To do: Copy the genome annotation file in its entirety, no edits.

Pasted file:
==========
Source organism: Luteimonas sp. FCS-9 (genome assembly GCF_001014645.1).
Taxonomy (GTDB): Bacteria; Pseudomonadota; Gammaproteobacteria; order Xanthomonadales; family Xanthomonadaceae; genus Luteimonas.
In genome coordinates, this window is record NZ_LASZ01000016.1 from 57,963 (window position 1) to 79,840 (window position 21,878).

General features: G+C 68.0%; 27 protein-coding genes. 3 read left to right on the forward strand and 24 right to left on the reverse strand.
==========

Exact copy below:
Source organism: Luteimonas sp. FCS-9 (genome assembly GCF_001014645.1).
Taxonomy (GTDB): Bacteria; Pseudomonadota; Gammaproteobacteria; order Xanthomonadales; family Xanthomonadaceae; genus Luteimonas.
In genome coordinates, this window is record NZ_LASZ01000016.1 from 57,963 (window position 1) to 79,840 (window position 21,878).

General features: G+C 68.0%; 27 protein-coding genes. 3 read left to right on the forward strand and 24 right to left on the reverse strand.